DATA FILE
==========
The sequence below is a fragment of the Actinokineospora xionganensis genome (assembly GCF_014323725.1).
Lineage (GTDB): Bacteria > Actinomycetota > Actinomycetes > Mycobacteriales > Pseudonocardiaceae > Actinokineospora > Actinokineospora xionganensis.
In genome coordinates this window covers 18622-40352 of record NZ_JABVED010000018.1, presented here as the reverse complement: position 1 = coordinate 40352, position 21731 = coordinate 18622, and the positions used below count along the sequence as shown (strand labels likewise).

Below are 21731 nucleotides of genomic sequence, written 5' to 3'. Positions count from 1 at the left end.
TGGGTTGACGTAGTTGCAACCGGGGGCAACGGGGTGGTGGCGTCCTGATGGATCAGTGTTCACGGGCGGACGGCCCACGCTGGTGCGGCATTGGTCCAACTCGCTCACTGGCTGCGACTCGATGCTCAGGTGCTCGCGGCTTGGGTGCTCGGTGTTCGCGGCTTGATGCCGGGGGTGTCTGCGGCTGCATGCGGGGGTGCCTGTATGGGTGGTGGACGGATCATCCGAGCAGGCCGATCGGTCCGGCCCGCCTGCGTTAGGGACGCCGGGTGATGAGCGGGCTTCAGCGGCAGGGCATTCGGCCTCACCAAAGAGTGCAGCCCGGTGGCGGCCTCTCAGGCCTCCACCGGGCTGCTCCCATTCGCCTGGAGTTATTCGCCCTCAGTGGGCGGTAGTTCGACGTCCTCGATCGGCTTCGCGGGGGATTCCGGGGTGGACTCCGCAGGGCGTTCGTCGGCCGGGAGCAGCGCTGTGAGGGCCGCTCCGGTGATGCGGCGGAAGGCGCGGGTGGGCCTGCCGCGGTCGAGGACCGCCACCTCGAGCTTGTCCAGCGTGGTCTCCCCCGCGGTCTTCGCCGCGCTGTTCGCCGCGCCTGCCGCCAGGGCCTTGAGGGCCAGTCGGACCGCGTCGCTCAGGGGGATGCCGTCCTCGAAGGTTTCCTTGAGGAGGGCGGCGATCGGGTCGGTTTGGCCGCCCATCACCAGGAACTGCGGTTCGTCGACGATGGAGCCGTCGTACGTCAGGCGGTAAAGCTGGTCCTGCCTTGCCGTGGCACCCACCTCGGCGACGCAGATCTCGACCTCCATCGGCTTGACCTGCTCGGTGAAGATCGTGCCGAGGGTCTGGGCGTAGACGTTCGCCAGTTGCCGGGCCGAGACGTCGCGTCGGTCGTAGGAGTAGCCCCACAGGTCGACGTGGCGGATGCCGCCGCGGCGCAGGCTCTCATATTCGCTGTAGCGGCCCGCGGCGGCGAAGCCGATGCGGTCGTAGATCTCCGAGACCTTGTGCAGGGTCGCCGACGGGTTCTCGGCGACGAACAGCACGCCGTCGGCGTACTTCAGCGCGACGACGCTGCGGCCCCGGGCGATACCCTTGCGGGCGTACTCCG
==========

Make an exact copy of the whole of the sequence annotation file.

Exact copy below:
The sequence below is a fragment of the Actinokineospora xionganensis genome (assembly GCF_014323725.1).
Lineage (GTDB): Bacteria > Actinomycetota > Actinomycetes > Mycobacteriales > Pseudonocardiaceae > Actinokineospora > Actinokineospora xionganensis.
In genome coordinates this window covers 18622-40352 of record NZ_JABVED010000018.1, presented here as the reverse complement: position 1 = coordinate 40352, position 21731 = coordinate 18622, and the positions used below count along the sequence as shown (strand labels likewise).

Below are 21731 nucleotides of genomic sequence, written 5' to 3'. Positions count from 1 at the left end.
TGGGTTGACGTAGTTGCAACCGGGGGCAACGGGGTGGTGGCGTCCTGATGGATCAGTGTTCACGGGCGGACGGCCCACGCTGGTGCGGCATTGGTCCAACTCGCTCACTGGCTGCGACTCGATGCTCAGGTGCTCGCGGCTTGGGTGCTCGGTGTTCGCGGCTTGATGCCGGGGGTGTCTGCGGCTGCATGCGGGGGTGCCTGTATGGGTGGTGGACGGATCATCCGAGCAGGCCGATCGGTCCGGCCCGCCTGCGTTAGGGACGCCGGGTGATGAGCGGGCTTCAGCGGCAGGGCATTCGGCCTCACCAAAGAGTGCAGCCCGGTGGCGGCCTCTCAGGCCTCCACCGGGCTGCTCCCATTCGCCTGGAGTTATTCGCCCTCAGTGGGCGGTAGTTCGACGTCCTCGATCGGCTTCGCGGGGGATTCCGGGGTGGACTCCGCAGGGCGTTCGTCGGCCGGGAGCAGCGCTGTGAGGGCCGCTCCGGTGATGCGGCGGAAGGCGCGGGTGGGCCTGCCGCGGTCGAGGACCGCCACCTCGAGCTTGTCCAGCGTGGTCTCCCCCGCGGTCTTCGCCGCGCTGTTCGCCGCGCCTGCCGCCAGGGCCTTGAGGGCCAGTCGGACCGCGTCGCTCAGGGGGATGCCGTCCTCGAAGGTTTCCTTGAGGAGGGCGGCGATCGGGTCGGTTTGGCCGCCCATCACCAGGAACTGCGGTTCGTCGACGATGGAGCCGTCGTACGTCAGGCGGTAAAGCTGGTCCTGCCTTGCCGTGGCACCCACCTCGGCGACGCAGATCTCGACCTCCATCGGCTTGACCTGCTCGGTGAAGATCGTGCCGAGGGTCTGGGCGTAGACGTTCGCCAGTTGCCGGGCCGAGACGTCGCGTCGGTCGTAGGAGTAGCCCCACAGGTCGACGTGGCGGATGCCGCCGCGGCGCAGGCTCTCATATTCGCTGTAGCGGCCCGCGGCGGCGAAGCCGATGCGGTCGTAGATCTCCGAGACCTTGTGCAGGGTCGCCGACGGGTTCTCGGCGACGAACAGCACGCCGTCGGCGTACTTCAGCGCGACGACGCTGCGGCCCCGGGCGATACCCTTGCGGGCGTACTCCG